Brabra Thu 10-Jul-14 04:46:08

You are just living through DD2, I can see why DD1 is annoyed, she did all the preliminaries and never got a pony, but DD2 did even though she only 'sat' on ponies with her very short legs??!

SignYourName Thu 10-Jul-14 06:41:35

I'd get DD2 a bunch of lessons first, in case the reality of having to ride regularly (as she would to keep pony exercised) puts her off. If she's big enough for a 12.2 she's big enough to start at a decent riding school - most of the ones I've known have at least one pony around or under 12 hands for the tinies.

And YY to doing something equivalent for DD1.

SignYourName Thu 10-Jul-14 06:43:56

PS. If you do end up getting a pony, a native such as a Dartmoor or proper leg-at-each-corner Welsh would be up to DD1's weight even if her legs were a bit long, if she wanted to have the odd non-competitive ride and feel more included. Plenty of adults ride ponies.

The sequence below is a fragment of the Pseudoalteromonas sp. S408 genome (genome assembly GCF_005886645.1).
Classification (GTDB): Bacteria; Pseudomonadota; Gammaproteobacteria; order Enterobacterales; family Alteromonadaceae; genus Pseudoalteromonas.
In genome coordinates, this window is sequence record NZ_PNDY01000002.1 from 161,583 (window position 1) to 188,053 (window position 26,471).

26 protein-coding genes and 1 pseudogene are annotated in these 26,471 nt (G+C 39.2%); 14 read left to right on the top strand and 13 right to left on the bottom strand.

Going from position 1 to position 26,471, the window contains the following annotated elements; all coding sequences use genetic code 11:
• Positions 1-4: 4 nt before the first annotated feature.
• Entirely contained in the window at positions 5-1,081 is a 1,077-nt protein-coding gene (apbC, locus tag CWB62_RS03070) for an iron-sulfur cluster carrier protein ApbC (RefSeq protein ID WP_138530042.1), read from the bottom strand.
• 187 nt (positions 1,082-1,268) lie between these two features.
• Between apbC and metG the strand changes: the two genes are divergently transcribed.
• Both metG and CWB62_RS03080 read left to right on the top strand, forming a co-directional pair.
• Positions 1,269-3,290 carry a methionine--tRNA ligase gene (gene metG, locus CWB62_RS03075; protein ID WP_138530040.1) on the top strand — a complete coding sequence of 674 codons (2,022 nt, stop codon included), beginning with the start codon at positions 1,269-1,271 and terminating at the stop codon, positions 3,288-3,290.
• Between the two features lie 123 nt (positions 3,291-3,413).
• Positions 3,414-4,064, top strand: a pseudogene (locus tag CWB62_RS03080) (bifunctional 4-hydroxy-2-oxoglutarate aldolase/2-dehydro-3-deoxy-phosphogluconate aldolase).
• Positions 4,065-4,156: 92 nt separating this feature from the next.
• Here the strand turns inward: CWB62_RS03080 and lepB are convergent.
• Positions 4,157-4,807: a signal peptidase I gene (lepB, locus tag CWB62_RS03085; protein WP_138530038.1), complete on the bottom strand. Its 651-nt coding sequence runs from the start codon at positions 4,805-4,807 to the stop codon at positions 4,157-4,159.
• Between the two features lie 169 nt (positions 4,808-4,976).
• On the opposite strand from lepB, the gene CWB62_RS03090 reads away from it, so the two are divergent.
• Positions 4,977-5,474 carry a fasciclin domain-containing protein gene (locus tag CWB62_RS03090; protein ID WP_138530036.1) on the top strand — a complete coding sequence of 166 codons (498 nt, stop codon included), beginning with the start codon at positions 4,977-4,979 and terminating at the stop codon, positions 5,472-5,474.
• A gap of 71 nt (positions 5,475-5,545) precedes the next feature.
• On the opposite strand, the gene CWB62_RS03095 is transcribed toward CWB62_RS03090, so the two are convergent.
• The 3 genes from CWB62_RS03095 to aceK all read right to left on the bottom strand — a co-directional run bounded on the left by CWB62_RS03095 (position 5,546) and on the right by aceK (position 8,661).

saintlyjimjams Thu 10-Jul-14 06:46:17

It's fine to get dd2 a pony (& dd1 something else - what are her interests) but make sure it's her obsession not yours. If it's yours get yourself a pony/horse

EddieStobbart Thu 10-Jul-14 06:53:30

Wait and make sure she really is interested.

I was given a pony as a "surprise". I was terrified of riding it but didn't want to seem ungrateful. Cast a shadow over about three years of my childhood.

BehindLockNumberNine Thu 10-Jul-14 07:14:37

I personally would not rush into it. Let her 'earn her stripes' by volunteering at the riding school etc, to demonstrate her commitment.

Dd has been riding since she was seven. She started with 2 of her school friends.
Now, over 4 years later, one girl has dropped out all together, one girl enjoys riding but also enjoys many other hobbies (and riding for her is just one of many things she does) and one - dd- is completely passionate, helps as a volunteer at the stables every Saturday from 9am until early evening, helps with all the pony days and pony camps and has poo - picked more fields on freezing cold and wet days then I care to count. She eats, sleeps and breathes ponies.

So, 8 weeks ago we took on a share pony at her riding stables. Three afternoons per week the pony is hers to use and look after. She understands the commitment, i.e on pony share days she cannot decide to do something else, the pony needs exercising, caring for, it's field needs poo-picking etc.
She is loving it.